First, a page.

When I consider my own kids and what I and my wife have built into them in terms of religious experience and their accompanying worldviews, frankly most public school teachers do not even have the vocabulary, let alone the depth of understanding or experience with theology and religion, to address how they might engage with a topic like the homosexuality of a classmate. That’s where I’m at. In matters of faith, and honestly on the matter of homosexuality, most teachers don’t know enough to weigh in with my kids about it.

    I agree with you to an extent. Public school teachers need more education on how to deal with a delicate topic such as this. My question to you is, what would you have these teachers do? They are not theologians. Not all Christians agree on the topic of homosexuality, so then do you expect them to be able to deftly deal with the wide ranging beliefs on this topic?

  • Jayhuck

    expect = except

  • StraightGrandmother

    I agree with Jayhuck, and i fact I asked the same exact question of M.Worel earlier,

    “So let’s get into the details then. If there is a discussion of sexual minorities in class is it acceptable for your daughter to make a statement that according to her faith sexual minorities are condemned to hell, and that homosexuality is a sin, and that homosexuals can be straight if they simply prayed hard enough.

    If your daughter would make those statements in class what is the proper response of the teacher? It is not fair to never have these discussions in our schools as our schools are there to teach and the fact is sexual minorities exist and are being discriminated against. What do you think is the proper response from the teacher to your daughters comments?”

  • Richard Willmer

    @ Teresa

    Yes – your assessment sounds ‘spot on’ to me. Benedict is being sincere, I’m sure, but old habits die hard (I once commented that that sentence should be rewritten so that said ‘should not‘ rather than ‘does not’).

    Specifically on the matter of ‘sexual morality’: the ‘condoms statement’ last year was something of a ‘watershed’ (a ‘Nixon in China’ moment, as one friend described it). That the Pope hinted that it might be OK to use condoms for certain purposes was surprising (but extremely welcome, of course); that he should have cited the actions of a gay prostitute as showing ‘elemental moral awareness’ was quite extraordinary.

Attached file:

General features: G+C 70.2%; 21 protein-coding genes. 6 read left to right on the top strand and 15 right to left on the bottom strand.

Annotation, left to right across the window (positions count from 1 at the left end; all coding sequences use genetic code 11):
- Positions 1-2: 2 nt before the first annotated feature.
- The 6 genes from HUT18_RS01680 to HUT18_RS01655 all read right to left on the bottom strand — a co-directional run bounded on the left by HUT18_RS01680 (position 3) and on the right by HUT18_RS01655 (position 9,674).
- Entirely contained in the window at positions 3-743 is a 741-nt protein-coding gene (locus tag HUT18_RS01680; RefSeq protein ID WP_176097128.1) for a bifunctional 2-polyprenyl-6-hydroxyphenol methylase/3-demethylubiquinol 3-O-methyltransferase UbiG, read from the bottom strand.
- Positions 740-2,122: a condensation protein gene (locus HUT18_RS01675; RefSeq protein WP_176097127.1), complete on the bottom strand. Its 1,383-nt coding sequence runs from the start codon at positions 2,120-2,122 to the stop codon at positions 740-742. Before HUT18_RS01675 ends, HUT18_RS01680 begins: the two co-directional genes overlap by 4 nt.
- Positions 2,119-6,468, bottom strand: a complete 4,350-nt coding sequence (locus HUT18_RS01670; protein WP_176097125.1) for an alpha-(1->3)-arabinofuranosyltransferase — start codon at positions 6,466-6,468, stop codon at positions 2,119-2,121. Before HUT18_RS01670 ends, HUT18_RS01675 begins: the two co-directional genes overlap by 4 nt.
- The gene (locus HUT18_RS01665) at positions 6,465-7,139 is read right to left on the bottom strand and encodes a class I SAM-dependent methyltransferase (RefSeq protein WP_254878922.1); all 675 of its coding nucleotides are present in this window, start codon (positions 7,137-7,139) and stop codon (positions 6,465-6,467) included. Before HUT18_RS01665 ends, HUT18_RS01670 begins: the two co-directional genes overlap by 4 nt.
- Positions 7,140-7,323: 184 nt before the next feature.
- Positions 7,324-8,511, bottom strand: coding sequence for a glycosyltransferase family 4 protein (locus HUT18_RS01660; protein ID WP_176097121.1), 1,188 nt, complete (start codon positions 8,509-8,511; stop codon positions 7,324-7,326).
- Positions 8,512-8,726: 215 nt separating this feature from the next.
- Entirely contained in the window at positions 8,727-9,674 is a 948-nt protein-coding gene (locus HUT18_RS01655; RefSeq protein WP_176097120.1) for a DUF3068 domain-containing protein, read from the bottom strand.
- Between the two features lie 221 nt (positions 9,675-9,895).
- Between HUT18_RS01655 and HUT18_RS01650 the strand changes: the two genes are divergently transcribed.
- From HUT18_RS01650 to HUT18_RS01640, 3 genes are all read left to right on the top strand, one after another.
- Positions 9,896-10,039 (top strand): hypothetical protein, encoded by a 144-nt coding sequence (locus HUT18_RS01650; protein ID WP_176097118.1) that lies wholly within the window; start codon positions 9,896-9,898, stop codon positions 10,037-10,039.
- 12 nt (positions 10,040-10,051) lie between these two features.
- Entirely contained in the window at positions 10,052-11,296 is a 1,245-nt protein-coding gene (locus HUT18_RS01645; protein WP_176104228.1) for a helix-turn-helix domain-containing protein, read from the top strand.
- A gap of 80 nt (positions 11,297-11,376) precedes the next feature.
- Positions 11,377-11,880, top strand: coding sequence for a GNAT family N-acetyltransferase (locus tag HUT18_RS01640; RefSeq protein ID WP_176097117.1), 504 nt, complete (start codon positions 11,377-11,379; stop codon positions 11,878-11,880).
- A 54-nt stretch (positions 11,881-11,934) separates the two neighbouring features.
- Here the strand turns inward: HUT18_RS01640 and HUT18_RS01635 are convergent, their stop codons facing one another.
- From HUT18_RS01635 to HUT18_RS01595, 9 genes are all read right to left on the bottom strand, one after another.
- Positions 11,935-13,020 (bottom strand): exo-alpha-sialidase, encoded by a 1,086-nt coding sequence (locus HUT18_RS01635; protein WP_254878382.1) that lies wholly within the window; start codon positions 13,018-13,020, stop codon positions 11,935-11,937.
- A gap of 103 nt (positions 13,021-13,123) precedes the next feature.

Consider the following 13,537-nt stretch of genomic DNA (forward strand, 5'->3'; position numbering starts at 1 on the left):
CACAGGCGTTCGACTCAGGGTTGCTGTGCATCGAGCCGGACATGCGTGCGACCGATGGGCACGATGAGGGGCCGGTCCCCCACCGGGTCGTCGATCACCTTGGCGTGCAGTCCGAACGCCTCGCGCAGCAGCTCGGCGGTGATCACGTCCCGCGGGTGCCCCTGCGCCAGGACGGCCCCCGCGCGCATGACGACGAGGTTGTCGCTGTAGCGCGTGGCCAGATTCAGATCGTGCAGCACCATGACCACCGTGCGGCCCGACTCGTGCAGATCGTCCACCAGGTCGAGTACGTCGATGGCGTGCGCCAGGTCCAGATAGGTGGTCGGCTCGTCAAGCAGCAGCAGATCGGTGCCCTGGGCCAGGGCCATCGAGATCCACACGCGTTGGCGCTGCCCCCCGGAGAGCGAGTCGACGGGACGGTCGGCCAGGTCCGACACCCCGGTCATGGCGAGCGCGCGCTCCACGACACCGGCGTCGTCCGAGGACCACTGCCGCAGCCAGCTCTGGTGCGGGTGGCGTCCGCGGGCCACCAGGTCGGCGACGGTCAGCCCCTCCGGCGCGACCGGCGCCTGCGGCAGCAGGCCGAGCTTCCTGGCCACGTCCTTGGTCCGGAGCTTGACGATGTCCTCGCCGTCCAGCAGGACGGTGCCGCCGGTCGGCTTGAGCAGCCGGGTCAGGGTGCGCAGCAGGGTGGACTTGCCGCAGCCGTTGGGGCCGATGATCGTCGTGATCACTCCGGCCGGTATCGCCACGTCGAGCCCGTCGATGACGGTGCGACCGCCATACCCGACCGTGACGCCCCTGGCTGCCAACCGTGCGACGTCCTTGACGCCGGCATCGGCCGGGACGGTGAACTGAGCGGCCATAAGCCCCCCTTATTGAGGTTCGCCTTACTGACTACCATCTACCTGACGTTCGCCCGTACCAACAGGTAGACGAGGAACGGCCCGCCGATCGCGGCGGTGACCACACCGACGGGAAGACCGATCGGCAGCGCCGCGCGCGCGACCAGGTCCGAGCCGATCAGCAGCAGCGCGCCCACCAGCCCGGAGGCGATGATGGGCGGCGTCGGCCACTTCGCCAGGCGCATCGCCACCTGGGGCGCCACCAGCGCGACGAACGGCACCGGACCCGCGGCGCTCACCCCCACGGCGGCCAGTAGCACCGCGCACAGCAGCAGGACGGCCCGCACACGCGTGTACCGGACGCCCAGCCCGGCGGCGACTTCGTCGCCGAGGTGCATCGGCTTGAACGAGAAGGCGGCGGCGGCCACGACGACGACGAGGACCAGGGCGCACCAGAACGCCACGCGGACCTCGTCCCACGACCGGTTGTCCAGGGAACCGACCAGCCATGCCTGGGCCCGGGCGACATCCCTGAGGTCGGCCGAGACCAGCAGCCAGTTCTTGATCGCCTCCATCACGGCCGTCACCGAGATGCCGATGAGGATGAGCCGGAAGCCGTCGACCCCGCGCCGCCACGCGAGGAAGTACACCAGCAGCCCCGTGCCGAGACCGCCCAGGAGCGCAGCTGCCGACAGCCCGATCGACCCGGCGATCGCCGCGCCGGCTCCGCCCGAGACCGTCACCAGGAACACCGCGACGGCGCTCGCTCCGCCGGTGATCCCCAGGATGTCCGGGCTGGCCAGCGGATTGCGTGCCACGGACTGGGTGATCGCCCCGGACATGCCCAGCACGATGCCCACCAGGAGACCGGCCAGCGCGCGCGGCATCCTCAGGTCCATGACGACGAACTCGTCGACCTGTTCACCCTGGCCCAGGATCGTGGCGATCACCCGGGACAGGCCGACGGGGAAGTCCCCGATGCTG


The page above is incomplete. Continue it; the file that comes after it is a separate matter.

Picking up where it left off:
Kyle is correct: ‘top down’ attempts to ‘christianize’ society have been miserable and – often – bloody failures, and it is tragic to see countries like Uganda looking as if they are planning to repeat our mistakes. (One irony on this blog is that our resident Ugandan MP, ‘Maazi NCO’, is not actually a Christian – he doesn’t realize what he is ‘buying into’ through his vociferous support of the Bahati Bill.)

  • StraightGrandmother

    I have a short comment and it is in moderation? Why is that? No links or anything in it. Second all my editing buttons are gone, No Block Quote, Bold etc. Does anyone else have that problem?

  • Richard Willmer

    We most of us have comments that spend time in moderation – at least some of the time. I’ve never been able to do block quotes, but I do have the other editing buttons.

  • http://www.comingout4christians.net Dave

    @SG .. Everyone of us has comments in moderation at times. You are the only one that incessantly whines about it .. Seriously . .. within 2 minutes of a post that doesnt show up you are complaining about it. (I know this by checking the time stamp of the post .. the time stamp is from when it was originally entered .. not when it is cleared.) Do you really think that the good doctor spends all of his day waiting for one of your posts so he can immediately OK it? I have had comments in moderation for half a day or more. If you read the rules of the blog you will find that you can send an email to him if a post does not clear moderation for a while. You don’t have to keep complaining here on the blog.

    I do agree that the editing buttons have mysteriously dissappeared. I assume it is some sort of glitch.

    Dave

  • StraightGrandmother

    Dave, I didn’t realize that you think I am whining. I understand that some comments, if they are long or have links, are going into moderation. However I do have comments that are short with no links and it does not make sense to me why they go into moderation. You have said that you all have comments in moderation at times. 90% of my comments go into moderation, is that the same for everybody? Serious question, not a whining question. It will be random for me. One comment will go in moderation, the next one goes through, and what you see is me trying to figure out, is how to submit a comment without going into moderation. I make them shorter and remove a link, moderation. The next one can be a bit longer with a link yet it will go through. It is honestly not complaining so much Dave, as is simply trying to figure out the system. Which is why you will see two posts time stamped close. My first one gets held in moderation, so I try a second shorter one and that goes through. I am trying to figure out at what length does your comment have to be that it will get caught in moderation.